When used strategically, overtime can be a quick way to maximize your team coverage and increase production for your firm.
When not used strategically and overtime has out stayed its welcome, it can lead to decreased productivity, quality issues, and burnout. This ultimately leads to disengaged team members and reduced job satisfaction. It’s a slippery slope and the trick is recognizing when overtime is more than just a band-aid to get you through a hump.
Here are some things you need to consider when offering overtime to your team members.
Overtime should only be allowed with your approval. There may be certain exceptions that are always approved, like when team members are supporting you at an in-person event. Even then, there are often ways you can adjust a team member’s schedule in advance of the event so that overtime can be reduced or eliminated. Add a policy to your employee handbook and notify your team, that overtime should be discussed in advance prior to working it.
Even when you approve overtime, you need to be very observant of your team members’ performance. Burnout is real. When overtime becomes a constant part of the workload, not only will you be paying an increased hourly wage, you may see minimal gain from those who work overtime, as their productivity will likely decrease over time. Individuals with burnout are prone to fatigue, insomnia, irritability, and other adverse health consequences including a compromised immune system.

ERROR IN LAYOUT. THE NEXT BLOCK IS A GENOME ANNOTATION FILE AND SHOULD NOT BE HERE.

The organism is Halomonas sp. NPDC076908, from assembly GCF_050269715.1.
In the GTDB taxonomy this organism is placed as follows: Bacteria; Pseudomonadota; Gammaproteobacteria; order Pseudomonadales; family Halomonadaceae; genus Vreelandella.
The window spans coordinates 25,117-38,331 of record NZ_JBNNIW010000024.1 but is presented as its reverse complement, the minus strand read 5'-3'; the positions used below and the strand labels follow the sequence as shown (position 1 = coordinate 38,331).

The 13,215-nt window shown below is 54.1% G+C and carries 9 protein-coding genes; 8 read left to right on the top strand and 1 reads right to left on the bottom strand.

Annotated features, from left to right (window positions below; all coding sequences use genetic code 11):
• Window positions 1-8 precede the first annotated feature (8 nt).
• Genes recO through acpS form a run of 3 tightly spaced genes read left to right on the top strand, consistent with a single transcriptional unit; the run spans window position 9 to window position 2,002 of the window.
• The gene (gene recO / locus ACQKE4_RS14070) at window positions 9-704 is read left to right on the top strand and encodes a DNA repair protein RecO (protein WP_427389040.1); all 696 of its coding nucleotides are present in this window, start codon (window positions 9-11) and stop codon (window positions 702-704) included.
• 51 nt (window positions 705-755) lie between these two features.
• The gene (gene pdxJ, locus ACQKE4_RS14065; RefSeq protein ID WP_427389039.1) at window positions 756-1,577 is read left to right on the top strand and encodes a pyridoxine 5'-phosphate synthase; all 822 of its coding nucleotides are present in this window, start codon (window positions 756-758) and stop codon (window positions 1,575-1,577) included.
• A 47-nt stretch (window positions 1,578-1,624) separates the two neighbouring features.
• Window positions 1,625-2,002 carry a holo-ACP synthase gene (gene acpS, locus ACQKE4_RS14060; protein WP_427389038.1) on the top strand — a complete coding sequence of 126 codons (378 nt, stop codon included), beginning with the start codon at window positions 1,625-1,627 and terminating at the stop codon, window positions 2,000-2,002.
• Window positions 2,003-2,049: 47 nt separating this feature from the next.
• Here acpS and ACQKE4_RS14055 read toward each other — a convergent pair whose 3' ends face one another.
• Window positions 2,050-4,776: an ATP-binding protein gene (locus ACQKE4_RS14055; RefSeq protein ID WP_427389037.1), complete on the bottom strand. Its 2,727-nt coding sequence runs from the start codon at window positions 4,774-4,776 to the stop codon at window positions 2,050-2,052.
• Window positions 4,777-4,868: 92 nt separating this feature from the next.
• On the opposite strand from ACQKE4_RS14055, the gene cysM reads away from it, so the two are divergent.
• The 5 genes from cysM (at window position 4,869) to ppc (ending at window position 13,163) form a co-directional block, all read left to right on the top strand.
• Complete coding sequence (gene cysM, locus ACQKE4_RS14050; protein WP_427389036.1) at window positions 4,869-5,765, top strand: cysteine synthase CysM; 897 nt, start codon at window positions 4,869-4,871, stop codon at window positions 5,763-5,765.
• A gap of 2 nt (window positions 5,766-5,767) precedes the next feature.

Look at the numbers! You need to know what your cost of hiring is, fixed costs for employees, and weigh that against the breakeven point of paying for overtime over a period of time for non-exempt employees.
The cost of hiring should include not only the fees for placing ads or using an agency, but also your time spent hiring and training a new person.
Fixed costs should include any amount of money you have to pay per person you have on your team regardless of how many hours they work like: insurance, sick time, licensing costs, etc.
Analyze your overtime, over time. Overtime rates are typically 1.5 times the regular rate of pay in excess of a set daily or weekly amount. In some cases, it could be double time depending on the hours being worked. This calculator can help you estimate your weekly cost of paying overtime vs. hiring someone at the regular hourly rate.